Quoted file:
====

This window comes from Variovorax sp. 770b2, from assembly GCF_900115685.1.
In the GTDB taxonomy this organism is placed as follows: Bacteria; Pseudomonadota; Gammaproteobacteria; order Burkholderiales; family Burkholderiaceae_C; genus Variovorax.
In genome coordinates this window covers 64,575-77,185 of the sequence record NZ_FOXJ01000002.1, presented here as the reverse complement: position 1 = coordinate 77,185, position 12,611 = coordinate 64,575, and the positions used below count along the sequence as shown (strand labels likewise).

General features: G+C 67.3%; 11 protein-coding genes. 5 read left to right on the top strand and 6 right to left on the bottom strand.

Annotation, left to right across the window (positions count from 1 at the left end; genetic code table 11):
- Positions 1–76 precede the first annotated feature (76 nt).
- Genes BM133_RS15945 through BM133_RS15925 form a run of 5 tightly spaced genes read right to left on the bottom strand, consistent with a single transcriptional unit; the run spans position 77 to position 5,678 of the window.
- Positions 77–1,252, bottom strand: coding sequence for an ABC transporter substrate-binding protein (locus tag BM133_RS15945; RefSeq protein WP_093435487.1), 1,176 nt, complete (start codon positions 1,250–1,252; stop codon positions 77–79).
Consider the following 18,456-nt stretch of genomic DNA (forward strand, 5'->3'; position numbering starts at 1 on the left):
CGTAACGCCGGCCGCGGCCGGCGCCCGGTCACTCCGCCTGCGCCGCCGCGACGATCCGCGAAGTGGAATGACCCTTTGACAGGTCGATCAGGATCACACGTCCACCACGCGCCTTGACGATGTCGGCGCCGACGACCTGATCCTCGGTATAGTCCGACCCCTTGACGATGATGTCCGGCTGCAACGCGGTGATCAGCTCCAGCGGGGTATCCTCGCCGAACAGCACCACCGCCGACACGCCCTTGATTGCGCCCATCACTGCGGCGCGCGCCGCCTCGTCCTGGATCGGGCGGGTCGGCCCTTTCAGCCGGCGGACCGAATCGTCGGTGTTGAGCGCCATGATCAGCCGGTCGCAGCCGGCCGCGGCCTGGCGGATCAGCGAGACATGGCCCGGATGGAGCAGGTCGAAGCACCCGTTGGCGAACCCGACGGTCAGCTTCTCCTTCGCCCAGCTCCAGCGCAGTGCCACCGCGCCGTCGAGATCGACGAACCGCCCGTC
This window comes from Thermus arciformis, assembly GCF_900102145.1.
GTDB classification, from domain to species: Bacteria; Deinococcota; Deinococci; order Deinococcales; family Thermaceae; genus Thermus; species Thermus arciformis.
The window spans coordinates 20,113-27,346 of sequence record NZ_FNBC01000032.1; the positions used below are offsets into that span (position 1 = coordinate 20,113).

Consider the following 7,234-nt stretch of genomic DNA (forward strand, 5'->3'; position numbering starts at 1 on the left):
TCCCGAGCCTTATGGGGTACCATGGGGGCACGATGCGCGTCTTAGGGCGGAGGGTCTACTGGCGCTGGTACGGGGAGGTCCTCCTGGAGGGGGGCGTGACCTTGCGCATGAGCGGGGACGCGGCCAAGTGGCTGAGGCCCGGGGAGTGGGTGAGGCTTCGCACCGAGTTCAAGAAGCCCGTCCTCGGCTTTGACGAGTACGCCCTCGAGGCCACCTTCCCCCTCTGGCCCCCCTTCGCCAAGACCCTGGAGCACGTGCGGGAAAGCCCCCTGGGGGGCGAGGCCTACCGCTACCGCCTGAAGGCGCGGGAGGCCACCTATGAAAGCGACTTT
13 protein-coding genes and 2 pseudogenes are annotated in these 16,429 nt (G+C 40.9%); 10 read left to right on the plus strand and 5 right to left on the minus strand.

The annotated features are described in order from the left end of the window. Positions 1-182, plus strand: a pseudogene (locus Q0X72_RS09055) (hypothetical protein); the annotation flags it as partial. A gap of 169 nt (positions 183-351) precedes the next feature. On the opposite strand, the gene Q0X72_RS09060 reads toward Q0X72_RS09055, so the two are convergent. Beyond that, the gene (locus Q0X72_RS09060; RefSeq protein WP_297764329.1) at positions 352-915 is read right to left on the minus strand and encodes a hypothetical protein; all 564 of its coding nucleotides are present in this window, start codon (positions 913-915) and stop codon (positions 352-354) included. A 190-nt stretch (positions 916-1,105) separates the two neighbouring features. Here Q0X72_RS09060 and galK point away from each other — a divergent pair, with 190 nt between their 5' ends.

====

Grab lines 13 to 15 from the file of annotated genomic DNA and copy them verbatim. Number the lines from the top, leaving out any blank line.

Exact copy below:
The window spans coordinates 20,113-27,346 of sequence record NZ_FNBC01000032.1; the positions used below are offsets into that span (position 1 = coordinate 20,113).

Consider the following 7,234-nt stretch of genomic DNA (forward strand, 5'->3'; position numbering starts at 1 on the left):
TCCCGAGCCTTATGGGGTACCATGGGGGCACGATGCGCGTCTTAGGGCGGAGGGTCTACTGGCGCTGGTACGGGGAGGTCCTCCTGGAGGGGGGCGTGACCTTGCGCATGAGCGGGGACGCGGCCAAGTGGCTGAGGCCCGGGGAGTGGGTGAGGCTTCGCACCGAGTTCAAGAAGCCCGTCCTCGGCTTTGACGAGTACGCCCTCGAGGCCACCTTCCCCCTCTGGCCCCCCTTCGCCAAGACCCTGGAGCACGTGCGGGAAAGCCCCCTGGGGGGCGAGGCCTACCGCTACCGCCTGAAGGCGCGGGAGGCCACCTATGAAAGCGACTTT